Baldoni finds that grace facilitates the connectedness. It’s an agent and cultivator. But we only know grace through its behavior. There is grace in the ambition to achieve something in the organization’s interest, in a culture of service, and in the commitment to service.

Grace asks questions. How can we focus better? What does “better” mean? How can I be a better colleague? How can I help others do their jobs better? How can we collaborate fully? And, grace assumes the best in everyone. As John writes, “We call it grace, this disposition to do something more for others.”

The concept of the greater good —

Grace has its roots in the idea of the “greater good.” It’s a catalyst for the greater good, coming from understanding, from listening, and from connectedness. It follows, then, that GRACE is a meaningful high-impact acronym where:

G = Generosity, the will to do something for others

R = Respect, the dignity of life and work

A = Action, the mechanism of change

C= Compassion, the concern of others

E = Energy, the spirit that catalyzes us

Generosity, will, respect, dignity, action, compassion, concern, spirit — we find these virtues in personal character. And, it’s grace that enables, empowers, and gives coherence to these traits.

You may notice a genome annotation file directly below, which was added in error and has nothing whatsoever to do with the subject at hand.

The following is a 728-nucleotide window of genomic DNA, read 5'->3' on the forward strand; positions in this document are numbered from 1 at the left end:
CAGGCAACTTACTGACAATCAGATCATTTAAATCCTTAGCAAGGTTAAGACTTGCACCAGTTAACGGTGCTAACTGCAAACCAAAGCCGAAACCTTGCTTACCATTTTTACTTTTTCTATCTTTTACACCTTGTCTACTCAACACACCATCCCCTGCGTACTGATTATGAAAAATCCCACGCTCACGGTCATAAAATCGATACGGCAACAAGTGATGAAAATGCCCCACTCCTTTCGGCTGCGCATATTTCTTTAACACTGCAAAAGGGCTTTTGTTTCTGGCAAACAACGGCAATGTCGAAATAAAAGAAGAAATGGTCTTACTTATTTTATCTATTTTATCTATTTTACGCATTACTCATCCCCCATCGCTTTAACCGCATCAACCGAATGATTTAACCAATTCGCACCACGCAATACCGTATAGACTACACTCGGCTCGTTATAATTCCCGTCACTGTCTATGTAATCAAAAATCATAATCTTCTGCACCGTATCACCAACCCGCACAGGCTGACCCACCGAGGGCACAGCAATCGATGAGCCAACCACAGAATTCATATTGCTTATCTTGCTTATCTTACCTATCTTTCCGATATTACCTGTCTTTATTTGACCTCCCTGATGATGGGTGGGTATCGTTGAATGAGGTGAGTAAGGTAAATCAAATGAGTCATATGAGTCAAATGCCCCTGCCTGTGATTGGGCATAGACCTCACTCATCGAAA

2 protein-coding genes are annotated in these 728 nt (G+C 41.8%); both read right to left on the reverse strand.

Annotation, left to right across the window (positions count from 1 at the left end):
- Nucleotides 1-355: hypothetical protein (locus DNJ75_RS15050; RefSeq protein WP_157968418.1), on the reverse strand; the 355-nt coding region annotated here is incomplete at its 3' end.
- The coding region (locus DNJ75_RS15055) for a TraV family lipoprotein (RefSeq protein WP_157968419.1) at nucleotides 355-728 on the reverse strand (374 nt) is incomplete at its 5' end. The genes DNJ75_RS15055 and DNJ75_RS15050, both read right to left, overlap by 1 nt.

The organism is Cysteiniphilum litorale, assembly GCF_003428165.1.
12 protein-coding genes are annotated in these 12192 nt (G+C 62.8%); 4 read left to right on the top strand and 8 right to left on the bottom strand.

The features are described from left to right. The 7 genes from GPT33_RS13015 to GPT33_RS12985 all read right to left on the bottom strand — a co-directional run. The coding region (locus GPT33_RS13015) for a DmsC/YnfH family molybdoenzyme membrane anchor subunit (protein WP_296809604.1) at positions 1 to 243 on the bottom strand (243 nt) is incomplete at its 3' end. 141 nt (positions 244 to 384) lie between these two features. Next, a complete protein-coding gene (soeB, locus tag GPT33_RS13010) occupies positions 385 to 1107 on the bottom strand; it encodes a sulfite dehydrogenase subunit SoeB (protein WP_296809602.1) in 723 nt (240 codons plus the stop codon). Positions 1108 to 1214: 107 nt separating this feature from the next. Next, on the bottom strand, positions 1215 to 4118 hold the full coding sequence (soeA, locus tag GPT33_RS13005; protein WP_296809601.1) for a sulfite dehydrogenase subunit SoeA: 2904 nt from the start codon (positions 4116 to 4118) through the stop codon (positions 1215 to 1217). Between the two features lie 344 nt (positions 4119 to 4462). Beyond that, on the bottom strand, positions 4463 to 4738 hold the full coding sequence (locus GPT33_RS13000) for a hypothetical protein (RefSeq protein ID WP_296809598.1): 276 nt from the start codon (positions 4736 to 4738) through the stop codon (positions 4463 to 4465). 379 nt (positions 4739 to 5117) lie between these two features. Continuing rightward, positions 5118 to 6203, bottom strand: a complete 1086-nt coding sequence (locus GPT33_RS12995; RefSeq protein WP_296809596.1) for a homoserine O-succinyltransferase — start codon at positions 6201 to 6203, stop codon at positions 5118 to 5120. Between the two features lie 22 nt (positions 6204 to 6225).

To utilize grace, optimize and maximize its contribution, values-based leaders should start with availability, accessibility to others, listening more than talking. After all, conversations build trust and relationships. It’s in conversations that we see the positive, the greater good in others.

Self-awareness attracts —

It’s in that same moment we can make mistakes, saying the wrong thing at the wrong time. How we respond depends on a fixed or growth mindset. Stuck in a fixed mindset, we worry that others are talking about us and what we did wrong. We beat ourselves up and/or blame others. But a growth mindset asks, “What can I do better next time?” “How can I get it right?” “How do I help others get it done well?” Answers to these questions forge bonds with people. They increase our self-awareness creating a circle of self-awareness where everyone gets better as they move towards it. As John says, grace makes leaders comfortable in their own skins.

A circle of self-awareness strengthens a leader’s position, allowing them to give people permission to care. It energizes an organization culture of service where we’re there for one another, where we have each other’s back, where we know we will make mistakes without judgment or ill-feeling. It’s then that advice encourages rather than denigrates. “Criticism” becomes an honor, a respect factor. For instance, it is a positive to tell someone they have egg on their face from breakfast. Those words do not hurt. Rather, we say, “Thanks for telling me; you made my day.” Such words help; they make the day go better.